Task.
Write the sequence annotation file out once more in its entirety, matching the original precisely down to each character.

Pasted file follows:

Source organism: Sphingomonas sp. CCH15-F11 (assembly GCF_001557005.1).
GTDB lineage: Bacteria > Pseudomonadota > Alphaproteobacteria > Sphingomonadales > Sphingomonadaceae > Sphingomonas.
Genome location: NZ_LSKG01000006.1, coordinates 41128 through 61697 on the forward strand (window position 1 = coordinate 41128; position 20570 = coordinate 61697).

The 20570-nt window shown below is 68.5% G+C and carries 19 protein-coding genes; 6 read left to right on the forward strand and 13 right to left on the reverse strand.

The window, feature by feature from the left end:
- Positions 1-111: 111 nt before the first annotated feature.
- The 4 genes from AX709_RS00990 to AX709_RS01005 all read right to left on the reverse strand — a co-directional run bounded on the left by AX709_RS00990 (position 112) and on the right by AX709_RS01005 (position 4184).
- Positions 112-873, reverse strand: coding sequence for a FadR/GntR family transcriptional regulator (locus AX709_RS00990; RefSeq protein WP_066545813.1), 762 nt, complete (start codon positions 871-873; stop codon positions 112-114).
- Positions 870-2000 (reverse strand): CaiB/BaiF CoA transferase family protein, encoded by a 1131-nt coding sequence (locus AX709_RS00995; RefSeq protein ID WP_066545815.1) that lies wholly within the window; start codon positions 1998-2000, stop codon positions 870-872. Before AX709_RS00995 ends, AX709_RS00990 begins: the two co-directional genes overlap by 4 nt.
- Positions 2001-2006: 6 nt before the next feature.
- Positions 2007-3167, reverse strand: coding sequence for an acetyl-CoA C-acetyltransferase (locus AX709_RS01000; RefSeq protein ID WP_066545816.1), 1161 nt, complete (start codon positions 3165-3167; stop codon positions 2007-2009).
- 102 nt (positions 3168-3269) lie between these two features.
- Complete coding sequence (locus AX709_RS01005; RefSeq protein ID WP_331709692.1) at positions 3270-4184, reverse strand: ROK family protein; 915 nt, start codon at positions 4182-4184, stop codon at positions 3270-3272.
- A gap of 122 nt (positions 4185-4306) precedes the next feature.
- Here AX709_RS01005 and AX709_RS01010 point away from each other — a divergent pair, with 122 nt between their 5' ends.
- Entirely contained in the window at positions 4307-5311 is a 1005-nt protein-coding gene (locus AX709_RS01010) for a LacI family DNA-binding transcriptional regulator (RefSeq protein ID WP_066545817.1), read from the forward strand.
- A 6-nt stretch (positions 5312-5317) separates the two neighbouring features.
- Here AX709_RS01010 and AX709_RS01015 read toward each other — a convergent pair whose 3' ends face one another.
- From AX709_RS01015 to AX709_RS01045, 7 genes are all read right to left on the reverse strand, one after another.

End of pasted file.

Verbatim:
Source organism: Sphingomonas sp. CCH15-F11 (assembly GCF_001557005.1).
GTDB lineage: Bacteria > Pseudomonadota > Alphaproteobacteria > Sphingomonadales > Sphingomonadaceae > Sphingomonas.
Genome location: NZ_LSKG01000006.1, coordinates 41128 through 61697 on the forward strand (window position 1 = coordinate 41128; position 20570 = coordinate 61697).

The 20570-nt window shown below is 68.5% G+C and carries 19 protein-coding genes; 6 read left to right on the forward strand and 13 right to left on the reverse strand.

The window, feature by feature from the left end:
- Positions 1-111: 111 nt before the first annotated feature.
- The 4 genes from AX709_RS00990 to AX709_RS01005 all read right to left on the reverse strand — a co-directional run bounded on the left by AX709_RS00990 (position 112) and on the right by AX709_RS01005 (position 4184).
- Positions 112-873, reverse strand: coding sequence for a FadR/GntR family transcriptional regulator (locus AX709_RS00990; RefSeq protein WP_066545813.1), 762 nt, complete (start codon positions 871-873; stop codon positions 112-114).
- Positions 870-2000 (reverse strand): CaiB/BaiF CoA transferase family protein, encoded by a 1131-nt coding sequence (locus AX709_RS00995; RefSeq protein ID WP_066545815.1) that lies wholly within the window; start codon positions 1998-2000, stop codon positions 870-872. Before AX709_RS00995 ends, AX709_RS00990 begins: the two co-directional genes overlap by 4 nt.
- Positions 2001-2006: 6 nt before the next feature.
- Positions 2007-3167, reverse strand: coding sequence for an acetyl-CoA C-acetyltransferase (locus AX709_RS01000; RefSeq protein ID WP_066545816.1), 1161 nt, complete (start codon positions 3165-3167; stop codon positions 2007-2009).
- 102 nt (positions 3168-3269) lie between these two features.
- Complete coding sequence (locus AX709_RS01005; RefSeq protein ID WP_331709692.1) at positions 3270-4184, reverse strand: ROK family protein; 915 nt, start codon at positions 4182-4184, stop codon at positions 3270-3272.
- A gap of 122 nt (positions 4185-4306) precedes the next feature.
- Here AX709_RS01005 and AX709_RS01010 point away from each other — a divergent pair, with 122 nt between their 5' ends.
- Entirely contained in the window at positions 4307-5311 is a 1005-nt protein-coding gene (locus AX709_RS01010) for a LacI family DNA-binding transcriptional regulator (RefSeq protein ID WP_066545817.1), read from the forward strand.
- A 6-nt stretch (positions 5312-5317) separates the two neighbouring features.
- Here AX709_RS01010 and AX709_RS01015 read toward each other — a convergent pair whose 3' ends face one another.
- From AX709_RS01015 to AX709_RS01045, 7 genes are all read right to left on the reverse strand, one after another.